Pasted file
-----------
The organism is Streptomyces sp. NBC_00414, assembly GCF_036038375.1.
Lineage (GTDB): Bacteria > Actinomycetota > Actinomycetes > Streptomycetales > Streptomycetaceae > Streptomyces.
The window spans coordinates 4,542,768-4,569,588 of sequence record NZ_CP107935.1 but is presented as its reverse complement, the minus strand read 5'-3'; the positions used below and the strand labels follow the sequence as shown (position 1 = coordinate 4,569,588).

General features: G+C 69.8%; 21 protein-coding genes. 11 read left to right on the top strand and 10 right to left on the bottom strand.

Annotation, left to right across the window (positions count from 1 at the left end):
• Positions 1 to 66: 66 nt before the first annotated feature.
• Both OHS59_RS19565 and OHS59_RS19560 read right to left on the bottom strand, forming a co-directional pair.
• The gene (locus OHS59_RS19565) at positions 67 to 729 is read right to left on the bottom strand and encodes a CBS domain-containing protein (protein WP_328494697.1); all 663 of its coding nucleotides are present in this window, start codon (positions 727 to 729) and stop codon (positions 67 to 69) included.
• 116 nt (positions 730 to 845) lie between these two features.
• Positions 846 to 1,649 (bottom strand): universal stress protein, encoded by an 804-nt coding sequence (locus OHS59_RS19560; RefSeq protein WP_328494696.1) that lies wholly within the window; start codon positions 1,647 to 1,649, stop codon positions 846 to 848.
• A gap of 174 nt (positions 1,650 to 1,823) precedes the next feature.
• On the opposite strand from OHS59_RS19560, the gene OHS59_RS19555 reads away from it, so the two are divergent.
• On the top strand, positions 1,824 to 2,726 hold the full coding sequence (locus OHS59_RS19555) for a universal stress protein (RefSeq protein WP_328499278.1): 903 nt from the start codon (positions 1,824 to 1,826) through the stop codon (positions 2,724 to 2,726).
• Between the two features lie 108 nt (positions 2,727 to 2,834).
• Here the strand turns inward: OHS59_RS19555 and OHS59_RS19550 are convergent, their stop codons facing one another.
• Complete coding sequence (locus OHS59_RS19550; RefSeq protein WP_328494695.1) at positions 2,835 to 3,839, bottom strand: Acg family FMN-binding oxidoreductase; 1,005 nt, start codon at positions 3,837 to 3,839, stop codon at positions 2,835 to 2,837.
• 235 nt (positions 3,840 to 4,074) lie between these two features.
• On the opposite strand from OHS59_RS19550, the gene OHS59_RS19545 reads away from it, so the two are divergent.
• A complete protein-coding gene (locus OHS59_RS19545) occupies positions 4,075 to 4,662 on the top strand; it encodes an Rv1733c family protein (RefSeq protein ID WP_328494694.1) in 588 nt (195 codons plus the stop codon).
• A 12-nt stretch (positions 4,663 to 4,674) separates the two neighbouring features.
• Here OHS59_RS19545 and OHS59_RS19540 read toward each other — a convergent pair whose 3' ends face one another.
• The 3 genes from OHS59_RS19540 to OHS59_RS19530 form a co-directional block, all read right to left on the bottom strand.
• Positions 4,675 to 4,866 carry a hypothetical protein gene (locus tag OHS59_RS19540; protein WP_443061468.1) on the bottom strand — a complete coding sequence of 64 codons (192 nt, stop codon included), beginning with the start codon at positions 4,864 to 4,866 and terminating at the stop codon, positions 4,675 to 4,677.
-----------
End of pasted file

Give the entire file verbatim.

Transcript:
The organism is Streptomyces sp. NBC_00414, assembly GCF_036038375.1.
Lineage (GTDB): Bacteria > Actinomycetota > Actinomycetes > Streptomycetales > Streptomycetaceae > Streptomyces.
The window spans coordinates 4,542,768-4,569,588 of sequence record NZ_CP107935.1 but is presented as its reverse complement, the minus strand read 5'-3'; the positions used below and the strand labels follow the sequence as shown (position 1 = coordinate 4,569,588).

General features: G+C 69.8%; 21 protein-coding genes. 11 read left to right on the top strand and 10 right to left on the bottom strand.

Annotation, left to right across the window (positions count from 1 at the left end):
• Positions 1 to 66: 66 nt before the first annotated feature.
• Both OHS59_RS19565 and OHS59_RS19560 read right to left on the bottom strand, forming a co-directional pair.
• The gene (locus OHS59_RS19565) at positions 67 to 729 is read right to left on the bottom strand and encodes a CBS domain-containing protein (protein WP_328494697.1); all 663 of its coding nucleotides are present in this window, start codon (positions 727 to 729) and stop codon (positions 67 to 69) included.
• 116 nt (positions 730 to 845) lie between these two features.
• Positions 846 to 1,649 (bottom strand): universal stress protein, encoded by an 804-nt coding sequence (locus OHS59_RS19560; RefSeq protein WP_328494696.1) that lies wholly within the window; start codon positions 1,647 to 1,649, stop codon positions 846 to 848.
• A gap of 174 nt (positions 1,650 to 1,823) precedes the next feature.
• On the opposite strand from OHS59_RS19560, the gene OHS59_RS19555 reads away from it, so the two are divergent.
• On the top strand, positions 1,824 to 2,726 hold the full coding sequence (locus OHS59_RS19555) for a universal stress protein (RefSeq protein WP_328499278.1): 903 nt from the start codon (positions 1,824 to 1,826) through the stop codon (positions 2,724 to 2,726).
• Between the two features lie 108 nt (positions 2,727 to 2,834).
• Here the strand turns inward: OHS59_RS19555 and OHS59_RS19550 are convergent, their stop codons facing one another.
• Complete coding sequence (locus OHS59_RS19550; RefSeq protein WP_328494695.1) at positions 2,835 to 3,839, bottom strand: Acg family FMN-binding oxidoreductase; 1,005 nt, start codon at positions 3,837 to 3,839, stop codon at positions 2,835 to 2,837.
• 235 nt (positions 3,840 to 4,074) lie between these two features.
• On the opposite strand from OHS59_RS19550, the gene OHS59_RS19545 reads away from it, so the two are divergent.
• A complete protein-coding gene (locus OHS59_RS19545) occupies positions 4,075 to 4,662 on the top strand; it encodes an Rv1733c family protein (RefSeq protein ID WP_328494694.1) in 588 nt (195 codons plus the stop codon).
• A 12-nt stretch (positions 4,663 to 4,674) separates the two neighbouring features.
• Here OHS59_RS19545 and OHS59_RS19540 read toward each other — a convergent pair whose 3' ends face one another.
• The 3 genes from OHS59_RS19540 to OHS59_RS19530 form a co-directional block, all read right to left on the bottom strand.
• Positions 4,675 to 4,866 carry a hypothetical protein gene (locus tag OHS59_RS19540; protein WP_443061468.1) on the bottom strand — a complete coding sequence of 64 codons (192 nt, stop codon included), beginning with the start codon at positions 4,864 to 4,866 and terminating at the stop codon, positions 4,675 to 4,677.